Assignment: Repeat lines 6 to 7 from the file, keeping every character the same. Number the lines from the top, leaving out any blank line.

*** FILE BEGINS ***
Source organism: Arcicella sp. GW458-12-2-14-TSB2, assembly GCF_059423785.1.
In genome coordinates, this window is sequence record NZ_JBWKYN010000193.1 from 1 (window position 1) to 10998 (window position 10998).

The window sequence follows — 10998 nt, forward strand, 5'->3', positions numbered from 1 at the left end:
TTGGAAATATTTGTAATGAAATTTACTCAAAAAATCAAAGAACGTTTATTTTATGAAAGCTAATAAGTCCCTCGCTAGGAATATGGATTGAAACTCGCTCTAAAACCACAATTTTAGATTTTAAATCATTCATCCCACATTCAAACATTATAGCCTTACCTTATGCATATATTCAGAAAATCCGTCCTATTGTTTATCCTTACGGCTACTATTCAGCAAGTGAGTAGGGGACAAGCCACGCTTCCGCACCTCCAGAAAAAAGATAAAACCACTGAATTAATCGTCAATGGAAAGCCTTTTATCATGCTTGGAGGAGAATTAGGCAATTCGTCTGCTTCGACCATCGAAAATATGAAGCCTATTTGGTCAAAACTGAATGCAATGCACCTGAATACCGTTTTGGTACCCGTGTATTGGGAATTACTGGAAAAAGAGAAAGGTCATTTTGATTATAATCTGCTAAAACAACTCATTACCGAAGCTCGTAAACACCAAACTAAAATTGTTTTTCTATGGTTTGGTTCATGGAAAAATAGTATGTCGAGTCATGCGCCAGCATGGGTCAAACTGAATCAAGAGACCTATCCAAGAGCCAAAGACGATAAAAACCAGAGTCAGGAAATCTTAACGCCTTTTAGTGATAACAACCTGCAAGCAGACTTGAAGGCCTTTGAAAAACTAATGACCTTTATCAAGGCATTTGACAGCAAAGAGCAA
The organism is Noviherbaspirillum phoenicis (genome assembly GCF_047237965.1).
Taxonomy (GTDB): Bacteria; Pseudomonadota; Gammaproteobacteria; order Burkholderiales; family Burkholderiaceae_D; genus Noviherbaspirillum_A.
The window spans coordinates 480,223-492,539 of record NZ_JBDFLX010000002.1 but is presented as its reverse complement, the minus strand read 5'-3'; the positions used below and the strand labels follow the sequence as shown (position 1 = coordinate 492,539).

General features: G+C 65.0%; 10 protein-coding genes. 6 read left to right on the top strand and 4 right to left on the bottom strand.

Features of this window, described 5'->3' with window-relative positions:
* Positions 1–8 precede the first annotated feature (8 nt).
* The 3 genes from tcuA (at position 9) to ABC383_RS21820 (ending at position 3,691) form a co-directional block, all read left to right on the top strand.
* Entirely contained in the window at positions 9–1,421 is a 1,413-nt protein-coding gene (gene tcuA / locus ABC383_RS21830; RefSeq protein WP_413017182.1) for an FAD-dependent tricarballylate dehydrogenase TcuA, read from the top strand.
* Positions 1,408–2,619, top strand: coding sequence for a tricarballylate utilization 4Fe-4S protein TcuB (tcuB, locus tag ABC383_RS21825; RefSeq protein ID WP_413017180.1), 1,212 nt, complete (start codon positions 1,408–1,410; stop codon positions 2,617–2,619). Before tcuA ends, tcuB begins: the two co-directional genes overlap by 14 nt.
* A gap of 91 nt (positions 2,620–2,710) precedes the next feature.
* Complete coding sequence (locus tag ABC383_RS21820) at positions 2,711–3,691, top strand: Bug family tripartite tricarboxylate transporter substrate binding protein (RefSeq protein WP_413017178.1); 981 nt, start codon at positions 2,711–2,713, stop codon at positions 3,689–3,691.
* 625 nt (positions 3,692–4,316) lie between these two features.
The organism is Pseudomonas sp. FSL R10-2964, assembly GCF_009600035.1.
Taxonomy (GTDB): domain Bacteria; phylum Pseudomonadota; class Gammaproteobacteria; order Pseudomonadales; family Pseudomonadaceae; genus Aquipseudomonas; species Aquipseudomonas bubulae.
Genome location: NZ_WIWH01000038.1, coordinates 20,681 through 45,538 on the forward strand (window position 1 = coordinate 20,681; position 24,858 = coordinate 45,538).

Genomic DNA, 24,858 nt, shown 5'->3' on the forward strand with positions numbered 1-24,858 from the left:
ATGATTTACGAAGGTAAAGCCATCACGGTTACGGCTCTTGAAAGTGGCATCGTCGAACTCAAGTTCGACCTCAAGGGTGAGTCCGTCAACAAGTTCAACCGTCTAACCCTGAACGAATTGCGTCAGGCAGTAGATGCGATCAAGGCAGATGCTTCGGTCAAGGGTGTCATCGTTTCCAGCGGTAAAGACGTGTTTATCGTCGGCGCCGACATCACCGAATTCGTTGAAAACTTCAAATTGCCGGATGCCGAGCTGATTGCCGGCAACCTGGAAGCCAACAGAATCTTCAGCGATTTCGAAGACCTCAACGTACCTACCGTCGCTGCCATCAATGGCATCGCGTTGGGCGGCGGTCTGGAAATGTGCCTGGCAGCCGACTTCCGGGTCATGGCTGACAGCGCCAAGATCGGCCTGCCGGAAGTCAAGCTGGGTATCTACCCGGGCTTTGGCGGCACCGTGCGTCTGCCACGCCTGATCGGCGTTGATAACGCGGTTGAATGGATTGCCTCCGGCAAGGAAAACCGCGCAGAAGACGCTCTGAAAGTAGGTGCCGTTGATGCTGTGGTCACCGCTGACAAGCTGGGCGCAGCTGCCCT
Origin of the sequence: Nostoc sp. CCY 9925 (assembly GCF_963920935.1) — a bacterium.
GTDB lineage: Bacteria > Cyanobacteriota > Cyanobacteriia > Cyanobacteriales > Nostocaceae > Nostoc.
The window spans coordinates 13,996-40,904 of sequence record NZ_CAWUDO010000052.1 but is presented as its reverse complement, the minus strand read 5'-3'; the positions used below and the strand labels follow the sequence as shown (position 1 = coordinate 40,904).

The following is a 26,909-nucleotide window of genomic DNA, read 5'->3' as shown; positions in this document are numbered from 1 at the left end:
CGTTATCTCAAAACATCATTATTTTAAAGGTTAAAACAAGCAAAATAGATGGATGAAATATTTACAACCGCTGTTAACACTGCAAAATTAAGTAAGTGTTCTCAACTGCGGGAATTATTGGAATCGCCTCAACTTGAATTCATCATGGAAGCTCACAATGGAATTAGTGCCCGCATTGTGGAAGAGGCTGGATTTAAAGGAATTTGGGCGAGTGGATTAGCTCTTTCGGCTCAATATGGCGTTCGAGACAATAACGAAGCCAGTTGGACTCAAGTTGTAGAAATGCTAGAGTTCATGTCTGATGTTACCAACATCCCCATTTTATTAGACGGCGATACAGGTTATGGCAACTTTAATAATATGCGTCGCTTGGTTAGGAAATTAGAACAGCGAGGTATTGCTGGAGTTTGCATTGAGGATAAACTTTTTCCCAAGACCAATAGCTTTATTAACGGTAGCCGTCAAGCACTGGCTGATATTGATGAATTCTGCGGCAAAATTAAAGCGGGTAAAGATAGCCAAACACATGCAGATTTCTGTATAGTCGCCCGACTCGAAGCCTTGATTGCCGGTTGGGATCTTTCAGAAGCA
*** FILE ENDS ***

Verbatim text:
Taxonomy (GTDB): Bacteria; Pseudomonadota; Gammaproteobacteria; order Burkholderiales; family Burkholderiaceae_D; genus Noviherbaspirillum_A.
The window spans coordinates 480,223-492,539 of record NZ_JBDFLX010000002.1 but is presented as its reverse complement, the minus strand read 5'-3'; the positions used below and the strand labels follow the sequence as shown (position 1 = coordinate 492,539).